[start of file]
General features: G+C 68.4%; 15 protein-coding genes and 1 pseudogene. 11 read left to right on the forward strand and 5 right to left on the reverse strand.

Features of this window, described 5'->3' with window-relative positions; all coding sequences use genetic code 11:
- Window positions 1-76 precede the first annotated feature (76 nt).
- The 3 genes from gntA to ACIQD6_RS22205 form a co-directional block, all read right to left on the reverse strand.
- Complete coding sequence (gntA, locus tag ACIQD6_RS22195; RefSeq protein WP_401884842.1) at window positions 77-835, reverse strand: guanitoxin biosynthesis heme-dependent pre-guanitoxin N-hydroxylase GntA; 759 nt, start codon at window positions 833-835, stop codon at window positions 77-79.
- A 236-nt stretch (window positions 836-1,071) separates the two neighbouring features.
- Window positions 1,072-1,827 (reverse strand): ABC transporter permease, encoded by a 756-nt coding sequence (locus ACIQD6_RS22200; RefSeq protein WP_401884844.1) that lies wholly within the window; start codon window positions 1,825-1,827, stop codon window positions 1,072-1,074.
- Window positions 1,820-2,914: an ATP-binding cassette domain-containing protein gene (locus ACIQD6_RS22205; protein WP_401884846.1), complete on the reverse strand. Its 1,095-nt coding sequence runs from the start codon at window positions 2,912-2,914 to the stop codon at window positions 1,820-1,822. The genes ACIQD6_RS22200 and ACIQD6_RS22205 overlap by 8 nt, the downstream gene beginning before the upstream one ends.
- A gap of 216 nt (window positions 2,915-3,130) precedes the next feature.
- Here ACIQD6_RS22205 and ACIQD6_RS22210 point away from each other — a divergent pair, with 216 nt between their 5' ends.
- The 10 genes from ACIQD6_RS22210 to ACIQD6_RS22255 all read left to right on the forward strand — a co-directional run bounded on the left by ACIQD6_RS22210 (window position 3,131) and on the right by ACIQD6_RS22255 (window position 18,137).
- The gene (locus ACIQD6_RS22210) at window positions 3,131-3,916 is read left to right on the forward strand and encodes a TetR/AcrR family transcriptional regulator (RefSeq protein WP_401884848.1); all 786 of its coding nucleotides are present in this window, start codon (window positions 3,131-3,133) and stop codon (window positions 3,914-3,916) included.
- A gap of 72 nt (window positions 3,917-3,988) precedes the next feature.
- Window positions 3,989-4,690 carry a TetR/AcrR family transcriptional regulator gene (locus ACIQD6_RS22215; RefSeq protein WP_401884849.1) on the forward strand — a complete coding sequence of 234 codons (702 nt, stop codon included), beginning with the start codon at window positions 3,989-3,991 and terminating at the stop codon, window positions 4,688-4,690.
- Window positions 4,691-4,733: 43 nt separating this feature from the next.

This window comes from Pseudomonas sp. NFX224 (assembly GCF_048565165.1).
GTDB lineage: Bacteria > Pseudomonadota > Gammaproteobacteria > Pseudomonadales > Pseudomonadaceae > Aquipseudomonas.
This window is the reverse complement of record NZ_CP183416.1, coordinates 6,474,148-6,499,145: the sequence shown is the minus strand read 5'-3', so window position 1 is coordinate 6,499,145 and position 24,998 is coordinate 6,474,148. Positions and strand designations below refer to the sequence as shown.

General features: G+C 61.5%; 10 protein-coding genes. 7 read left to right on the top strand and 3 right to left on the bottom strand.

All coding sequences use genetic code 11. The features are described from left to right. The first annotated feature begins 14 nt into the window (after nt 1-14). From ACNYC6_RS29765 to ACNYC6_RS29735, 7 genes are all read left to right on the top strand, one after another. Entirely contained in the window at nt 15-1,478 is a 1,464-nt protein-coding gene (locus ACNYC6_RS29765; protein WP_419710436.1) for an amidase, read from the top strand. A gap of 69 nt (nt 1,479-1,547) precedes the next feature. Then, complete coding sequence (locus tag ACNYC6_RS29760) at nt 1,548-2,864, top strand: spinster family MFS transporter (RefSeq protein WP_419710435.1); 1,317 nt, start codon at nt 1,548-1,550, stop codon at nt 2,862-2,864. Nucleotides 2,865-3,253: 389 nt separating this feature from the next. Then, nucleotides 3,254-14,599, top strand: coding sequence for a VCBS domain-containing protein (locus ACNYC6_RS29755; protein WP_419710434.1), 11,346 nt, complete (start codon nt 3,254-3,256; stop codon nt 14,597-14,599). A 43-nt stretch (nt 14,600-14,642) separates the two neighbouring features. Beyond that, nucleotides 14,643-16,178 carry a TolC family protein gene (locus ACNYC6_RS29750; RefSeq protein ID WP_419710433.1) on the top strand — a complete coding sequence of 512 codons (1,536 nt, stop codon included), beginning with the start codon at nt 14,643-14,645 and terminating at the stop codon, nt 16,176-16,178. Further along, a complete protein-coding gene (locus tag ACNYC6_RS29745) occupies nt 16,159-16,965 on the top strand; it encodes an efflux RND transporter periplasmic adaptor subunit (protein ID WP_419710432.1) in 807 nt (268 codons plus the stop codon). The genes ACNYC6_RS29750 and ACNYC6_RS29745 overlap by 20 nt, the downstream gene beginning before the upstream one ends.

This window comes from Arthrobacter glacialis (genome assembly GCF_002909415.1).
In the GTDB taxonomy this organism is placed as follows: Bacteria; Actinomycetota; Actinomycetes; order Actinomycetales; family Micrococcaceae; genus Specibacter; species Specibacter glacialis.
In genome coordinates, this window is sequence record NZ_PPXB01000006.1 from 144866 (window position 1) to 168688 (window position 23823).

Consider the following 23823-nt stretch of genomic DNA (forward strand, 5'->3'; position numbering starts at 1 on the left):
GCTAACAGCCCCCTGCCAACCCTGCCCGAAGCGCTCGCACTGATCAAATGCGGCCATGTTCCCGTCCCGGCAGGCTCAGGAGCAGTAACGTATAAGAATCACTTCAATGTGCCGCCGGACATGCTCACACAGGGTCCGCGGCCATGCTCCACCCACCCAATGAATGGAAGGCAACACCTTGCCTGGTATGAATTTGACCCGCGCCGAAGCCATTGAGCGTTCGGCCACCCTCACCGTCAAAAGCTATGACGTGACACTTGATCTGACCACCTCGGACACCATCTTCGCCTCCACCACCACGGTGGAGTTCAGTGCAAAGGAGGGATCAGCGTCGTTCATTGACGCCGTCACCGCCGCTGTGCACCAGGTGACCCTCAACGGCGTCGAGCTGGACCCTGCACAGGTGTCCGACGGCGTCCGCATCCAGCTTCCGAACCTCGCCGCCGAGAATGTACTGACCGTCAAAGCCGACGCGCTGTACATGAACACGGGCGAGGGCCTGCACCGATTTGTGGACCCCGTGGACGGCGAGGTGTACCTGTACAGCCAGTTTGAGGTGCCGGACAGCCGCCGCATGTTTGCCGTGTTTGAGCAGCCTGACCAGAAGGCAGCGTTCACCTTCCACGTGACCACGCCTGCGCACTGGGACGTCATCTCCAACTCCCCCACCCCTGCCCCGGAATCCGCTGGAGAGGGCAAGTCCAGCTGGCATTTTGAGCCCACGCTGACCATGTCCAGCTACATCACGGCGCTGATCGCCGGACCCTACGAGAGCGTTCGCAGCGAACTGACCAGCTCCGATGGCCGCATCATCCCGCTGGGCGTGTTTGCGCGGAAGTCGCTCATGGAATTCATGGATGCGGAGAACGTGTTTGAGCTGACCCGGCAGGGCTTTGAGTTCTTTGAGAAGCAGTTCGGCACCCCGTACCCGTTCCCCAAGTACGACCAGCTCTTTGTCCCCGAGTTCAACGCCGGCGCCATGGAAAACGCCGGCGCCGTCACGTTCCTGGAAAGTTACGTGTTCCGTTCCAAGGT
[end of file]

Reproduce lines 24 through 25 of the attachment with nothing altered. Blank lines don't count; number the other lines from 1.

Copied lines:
Consider the following 23823-nt stretch of genomic DNA (forward strand, 5'->3'; position numbering starts at 1 on the left):
GCTAACAGCCCCCTGCCAACCCTGCCCGAAGCGCTCGCACTGATCAAATGCGGCCATGTTCCCGTCCCGGCAGGCTCAGGAGCAGTAACGTATAAGAATCACTTCAATGTGCCGCCGGACATGCTCACACAGGGTCCGCGGCCATGCTCCACCCACCCAATGAATGGAAGGCAACACCTTGCCTGGTATGAATTTGACCCGCGCCGAAGCCATTGAGCGTTCGGCCACCCTCACCGTCAAAAGCTATGACGTGACACTTGATCTGACCACCTCGGACACCATCTTCGCCTCCACCACCACGGTGGAGTTCAGTGCAAAGGAGGGATCAGCGTCGTTCATTGACGCCGTCACCGCCGCTGTGCACCAGGTGACCCTCAACGGCGTCGAGCTGGACCCTGCACAGGTGTCCGACGGCGTCCGCATCCAGCTTCCGAACCTCGCCGCCGAGAATGTACTGACCGTCAAAGCCGACGCGCTGTACATGAACACGGGCGAGGGCCTGCACCGATTTGTGGACCCCGTGGACGGCGAGGTGTACCTGTACAGCCAGTTTGAGGTGCCGGACAGCCGCCGCATGTTTGCCGTGTTTGAGCAGCCTGACCAGAAGGCAGCGTTCACCTTCCACGTGACCACGCCTGCGCACTGGGACGTCATCTCCAACTCCCCCACCCCTGCCCCGGAATCCGCTGGAGAGGGCAAGTCCAGCTGGCATTTTGAGCCCACGCTGACCATGTCCAGCTACATCACGGCGCTGATCGCCGGACCCTACGAGAGCGTTCGCAGCGAACTGACCAGCTCCGATGGCCGCATCATCCCGCTGGGCGTGTTTGCGCGGAAGTCGCTCATGGAATTCATGGATGCGGAGAACGTGTTTGAGCTGACCCGGCAGGGCTTTGAGTTCTTTGAGAAGCAGTTCGGCACCCCGTACCCGTTCCCCAAGTACGACCAGCTCTTTGTCCCCGAGTTCAACGCCGGCGCCATGGAAAACGCCGGCGCCGTCACGTTCCTGGAAAGTTACGTGTTCCGTTCCAAGGT